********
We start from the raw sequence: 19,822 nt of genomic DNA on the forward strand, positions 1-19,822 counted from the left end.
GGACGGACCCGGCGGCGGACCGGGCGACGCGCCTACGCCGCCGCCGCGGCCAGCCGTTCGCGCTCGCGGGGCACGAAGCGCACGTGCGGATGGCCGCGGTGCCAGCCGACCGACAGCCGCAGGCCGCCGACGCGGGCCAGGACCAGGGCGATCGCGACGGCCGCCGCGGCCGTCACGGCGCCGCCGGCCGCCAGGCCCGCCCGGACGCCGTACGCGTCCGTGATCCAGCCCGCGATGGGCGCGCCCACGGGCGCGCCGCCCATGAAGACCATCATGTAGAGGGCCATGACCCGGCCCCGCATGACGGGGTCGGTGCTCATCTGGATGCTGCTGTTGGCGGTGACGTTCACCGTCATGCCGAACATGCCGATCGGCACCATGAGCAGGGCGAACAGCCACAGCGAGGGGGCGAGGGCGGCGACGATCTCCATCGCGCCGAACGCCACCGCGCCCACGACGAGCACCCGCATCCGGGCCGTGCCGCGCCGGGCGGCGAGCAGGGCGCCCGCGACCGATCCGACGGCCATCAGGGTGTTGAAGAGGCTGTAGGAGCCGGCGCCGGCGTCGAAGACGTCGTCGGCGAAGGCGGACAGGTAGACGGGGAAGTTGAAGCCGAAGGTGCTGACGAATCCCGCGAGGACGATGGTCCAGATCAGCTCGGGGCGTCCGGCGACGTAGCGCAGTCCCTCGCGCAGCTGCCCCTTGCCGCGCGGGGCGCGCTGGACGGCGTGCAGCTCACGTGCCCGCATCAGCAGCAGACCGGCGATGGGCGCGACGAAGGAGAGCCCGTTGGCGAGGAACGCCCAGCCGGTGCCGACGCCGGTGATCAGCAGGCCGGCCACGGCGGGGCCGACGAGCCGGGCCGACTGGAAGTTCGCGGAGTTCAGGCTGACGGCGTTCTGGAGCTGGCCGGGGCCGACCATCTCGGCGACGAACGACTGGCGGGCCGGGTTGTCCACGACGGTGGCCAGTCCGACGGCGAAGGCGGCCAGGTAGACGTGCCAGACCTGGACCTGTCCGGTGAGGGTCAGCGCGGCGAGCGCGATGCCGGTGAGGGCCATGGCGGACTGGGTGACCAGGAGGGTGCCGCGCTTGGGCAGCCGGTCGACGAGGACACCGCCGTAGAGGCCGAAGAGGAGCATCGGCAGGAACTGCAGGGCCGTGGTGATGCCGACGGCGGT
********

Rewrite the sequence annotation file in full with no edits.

We start from the raw sequence: 19,822 nt of genomic DNA on the forward strand, positions 1-19,822 counted from the left end.
GGACGGACCCGGCGGCGGACCGGGCGACGCGCCTACGCCGCCGCCGCGGCCAGCCGTTCGCGCTCGCGGGGCACGAAGCGCACGTGCGGATGGCCGCGGTGCCAGCCGACCGACAGCCGCAGGCCGCCGACGCGGGCCAGGACCAGGGCGATCGCGACGGCCGCCGCGGCCGTCACGGCGCCGCCGGCCGCCAGGCCCGCCCGGACGCCGTACGCGTCCGTGATCCAGCCCGCGATGGGCGCGCCCACGGGCGCGCCGCCCATGAAGACCATCATGTAGAGGGCCATGACCCGGCCCCGCATGACGGGGTCGGTGCTCATCTGGATGCTGCTGTTGGCGGTGACGTTCACCGTCATGCCGAACATGCCGATCGGCACCATGAGCAGGGCGAACAGCCACAGCGAGGGGGCGAGGGCGGCGACGATCTCCATCGCGCCGAACGCCACCGCGCCCACGACGAGCACCCGCATCCGGGCCGTGCCGCGCCGGGCGGCGAGCAGGGCGCCCGCGACCGATCCGACGGCCATCAGGGTGTTGAAGAGGCTGTAGGAGCCGGCGCCGGCGTCGAAGACGTCGTCGGCGAAGGCGGACAGGTAGACGGGGAAGTTGAAGCCGAAGGTGCTGACGAATCCCGCGAGGACGATGGTCCAGATCAGCTCGGGGCGTCCGGCGACGTAGCGCAGTCCCTCGCGCAGCTGCCCCTTGCCGCGCGGGGCGCGCTGGACGGCGTGCAGCTCACGTGCCCGCATCAGCAGCAGACCGGCGATGGGCGCGACGAAGGAGAGCCCGTTGGCGAGGAACGCCCAGCCGGTGCCGACGCCGGTGATCAGCAGGCCGGCCACGGCGGGGCCGACGAGCCGGGCCGACTGGAAGTTCGCGGAGTTCAGGCTGACGGCGTTCTGGAGCTGGCCGGGGCCGACCATCTCGGCGACGAACGACTGGCGGGCCGGGTTGTCCACGACGGTGGCCAGTCCGACGGCGAAGGCGGCCAGGTAGACGTGCCAGACCTGGACCTGTCCGGTGAGGGTCAGCGCGGCGAGCGCGATGCCGGTGAGGGCCATGGCGGACTGGGTGACCAGGAGGGTGCCGCGCTTGGGCAGCCGGTCGACGAGGACACCGCCGTAGAGGCCGAAGAGGAGCATCGGCAGGAACTGCAGGGCCGTGGTGATGCCGACGGCGGT